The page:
Prestwick Airport’s resident airlines, Ryanair, Flybe, Wizz Air, and Freebird Airlines, which may or may not be named after the Lynyrd Skynyrd song, helped more passengers find their holiday destinations in October 2010 than in the same period last year. The rise, a boost of around 17%, has been attributed to the collapse of major airline, Flyglobespan, at Edinburgh Airport.
The Ayrshire hub is likely to have experienced higher than normal traffic in November and early December too, as Edinburgh and Glasgow, the first and second largest airports in Scotland, were forced to divert 30 flights to Prestwick due to heavy snow. Prestwick is frequently used as a ‘safety net’ for planes that cannot land at other airports, due to its apparent invulnerability to the elements.
In total, 177,280 travellers paid a visit to Prestwick in October 2010, a good 25,000 more than in October 2009. Graeme Sweenie, CEO at New Zealand firm, and current owner of Prestwick, Infratil, noted that the airport had a “strong summer,” buoyed by the loss of 24 Flyglobespan routes at Edinburgh, Glasgow, and Aberdeen. The airline’s demise sent its 1.6m annual passengers to other carriers, such as Ryanair at Prestwick.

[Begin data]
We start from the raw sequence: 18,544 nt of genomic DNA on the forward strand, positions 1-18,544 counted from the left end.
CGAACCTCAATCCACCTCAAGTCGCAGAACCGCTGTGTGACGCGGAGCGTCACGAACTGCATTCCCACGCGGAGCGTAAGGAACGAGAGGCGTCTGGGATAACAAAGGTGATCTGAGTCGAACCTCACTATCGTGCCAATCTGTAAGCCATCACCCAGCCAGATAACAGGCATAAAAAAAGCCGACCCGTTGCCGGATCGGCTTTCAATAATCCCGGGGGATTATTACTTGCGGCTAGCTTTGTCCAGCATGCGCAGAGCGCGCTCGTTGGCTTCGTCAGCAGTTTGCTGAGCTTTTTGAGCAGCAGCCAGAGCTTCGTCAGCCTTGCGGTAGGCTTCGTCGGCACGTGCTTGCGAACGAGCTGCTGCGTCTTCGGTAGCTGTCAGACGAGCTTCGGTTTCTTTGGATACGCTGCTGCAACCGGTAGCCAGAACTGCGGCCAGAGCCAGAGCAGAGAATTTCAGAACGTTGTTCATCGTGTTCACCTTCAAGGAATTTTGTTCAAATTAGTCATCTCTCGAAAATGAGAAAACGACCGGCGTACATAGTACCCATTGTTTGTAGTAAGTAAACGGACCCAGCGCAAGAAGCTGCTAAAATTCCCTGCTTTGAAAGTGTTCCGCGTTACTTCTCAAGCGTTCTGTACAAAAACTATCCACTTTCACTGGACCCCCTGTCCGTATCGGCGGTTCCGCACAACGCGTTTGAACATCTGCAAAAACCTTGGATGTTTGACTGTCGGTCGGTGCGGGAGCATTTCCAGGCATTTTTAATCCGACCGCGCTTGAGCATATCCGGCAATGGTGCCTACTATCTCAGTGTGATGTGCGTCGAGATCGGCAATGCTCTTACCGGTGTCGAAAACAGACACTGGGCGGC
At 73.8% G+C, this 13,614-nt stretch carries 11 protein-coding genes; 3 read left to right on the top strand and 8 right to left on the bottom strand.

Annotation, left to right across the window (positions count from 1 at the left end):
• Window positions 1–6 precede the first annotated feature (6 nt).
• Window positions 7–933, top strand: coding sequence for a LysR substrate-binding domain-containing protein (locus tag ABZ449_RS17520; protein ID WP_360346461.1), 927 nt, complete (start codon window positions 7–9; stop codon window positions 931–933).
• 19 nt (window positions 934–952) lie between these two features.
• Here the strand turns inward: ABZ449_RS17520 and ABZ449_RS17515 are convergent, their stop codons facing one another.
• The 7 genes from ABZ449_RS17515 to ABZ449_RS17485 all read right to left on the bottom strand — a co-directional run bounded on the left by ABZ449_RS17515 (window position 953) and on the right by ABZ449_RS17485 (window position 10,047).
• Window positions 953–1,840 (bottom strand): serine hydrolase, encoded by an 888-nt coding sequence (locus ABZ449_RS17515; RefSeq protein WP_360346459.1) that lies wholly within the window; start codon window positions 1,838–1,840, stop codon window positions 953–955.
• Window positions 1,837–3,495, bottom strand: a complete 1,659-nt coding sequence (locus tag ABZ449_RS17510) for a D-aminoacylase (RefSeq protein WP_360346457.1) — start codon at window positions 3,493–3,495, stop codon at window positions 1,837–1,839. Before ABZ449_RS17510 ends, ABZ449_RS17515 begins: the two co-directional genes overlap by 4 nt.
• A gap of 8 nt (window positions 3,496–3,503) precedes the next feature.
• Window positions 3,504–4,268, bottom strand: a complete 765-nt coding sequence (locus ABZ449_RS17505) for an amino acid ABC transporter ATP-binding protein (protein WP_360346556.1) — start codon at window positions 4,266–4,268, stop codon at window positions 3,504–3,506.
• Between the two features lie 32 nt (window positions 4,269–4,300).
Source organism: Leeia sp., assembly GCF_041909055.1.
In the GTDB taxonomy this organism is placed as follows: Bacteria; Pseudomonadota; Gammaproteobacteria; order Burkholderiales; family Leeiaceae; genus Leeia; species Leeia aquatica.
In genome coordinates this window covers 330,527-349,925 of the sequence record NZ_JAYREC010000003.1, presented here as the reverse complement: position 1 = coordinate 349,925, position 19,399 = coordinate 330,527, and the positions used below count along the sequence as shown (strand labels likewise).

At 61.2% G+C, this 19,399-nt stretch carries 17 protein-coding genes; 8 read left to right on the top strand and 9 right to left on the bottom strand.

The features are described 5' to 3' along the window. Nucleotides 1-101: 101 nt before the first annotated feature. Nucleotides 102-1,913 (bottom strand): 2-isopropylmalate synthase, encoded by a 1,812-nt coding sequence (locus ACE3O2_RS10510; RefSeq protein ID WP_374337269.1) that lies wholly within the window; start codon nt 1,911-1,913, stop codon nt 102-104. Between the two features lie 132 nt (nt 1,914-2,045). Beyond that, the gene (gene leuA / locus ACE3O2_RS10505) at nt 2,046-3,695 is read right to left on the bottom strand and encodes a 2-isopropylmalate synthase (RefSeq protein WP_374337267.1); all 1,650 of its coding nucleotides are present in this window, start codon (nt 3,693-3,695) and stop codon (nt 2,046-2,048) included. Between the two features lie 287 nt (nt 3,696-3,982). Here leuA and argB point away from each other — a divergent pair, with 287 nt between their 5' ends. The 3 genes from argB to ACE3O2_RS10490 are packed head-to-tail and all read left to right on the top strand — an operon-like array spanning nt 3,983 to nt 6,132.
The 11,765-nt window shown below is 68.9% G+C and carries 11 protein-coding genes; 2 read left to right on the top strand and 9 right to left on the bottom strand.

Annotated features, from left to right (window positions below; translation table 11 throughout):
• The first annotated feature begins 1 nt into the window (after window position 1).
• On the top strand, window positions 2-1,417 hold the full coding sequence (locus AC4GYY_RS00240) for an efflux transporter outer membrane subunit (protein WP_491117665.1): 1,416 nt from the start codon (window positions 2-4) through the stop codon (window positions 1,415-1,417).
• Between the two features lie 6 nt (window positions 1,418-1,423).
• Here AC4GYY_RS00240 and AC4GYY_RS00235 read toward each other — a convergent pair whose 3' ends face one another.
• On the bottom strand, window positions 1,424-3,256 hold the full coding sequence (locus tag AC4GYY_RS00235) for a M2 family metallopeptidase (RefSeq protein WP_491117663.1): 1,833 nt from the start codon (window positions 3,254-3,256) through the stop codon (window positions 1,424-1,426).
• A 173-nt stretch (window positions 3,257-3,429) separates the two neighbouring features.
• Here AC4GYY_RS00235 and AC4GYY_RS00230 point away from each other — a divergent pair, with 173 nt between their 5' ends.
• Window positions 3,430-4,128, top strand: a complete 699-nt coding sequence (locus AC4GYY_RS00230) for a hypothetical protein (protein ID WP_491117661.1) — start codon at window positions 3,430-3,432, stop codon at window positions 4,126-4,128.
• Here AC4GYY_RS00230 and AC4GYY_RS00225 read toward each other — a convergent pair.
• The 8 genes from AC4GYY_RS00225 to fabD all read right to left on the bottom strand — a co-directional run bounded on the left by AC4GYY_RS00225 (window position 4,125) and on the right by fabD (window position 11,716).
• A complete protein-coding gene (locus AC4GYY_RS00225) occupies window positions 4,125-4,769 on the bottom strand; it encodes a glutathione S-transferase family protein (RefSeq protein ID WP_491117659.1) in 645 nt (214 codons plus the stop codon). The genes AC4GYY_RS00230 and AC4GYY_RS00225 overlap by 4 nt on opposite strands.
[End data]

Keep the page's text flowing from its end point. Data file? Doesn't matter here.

October might seem like a slow month with regard to people jetting off on holiday, especially when compared to August or December, but the school half term at the end of the month is becoming an increasingly lucrative period for UK airlines. Budget flights from Prestwick to Arrecife on Lanzarote and Faro in Portugal are helping families escape the Great British drizzle, whilst the city of Riga in Latvia, also on Prestwick’s books, is an ideal location for ballet and theatre fans.
However, Graeme Sweenie remains cautious about the bleak mid-winter months, to quote a carol, noting that the colder season tends to be “challenging” for the aviation industry.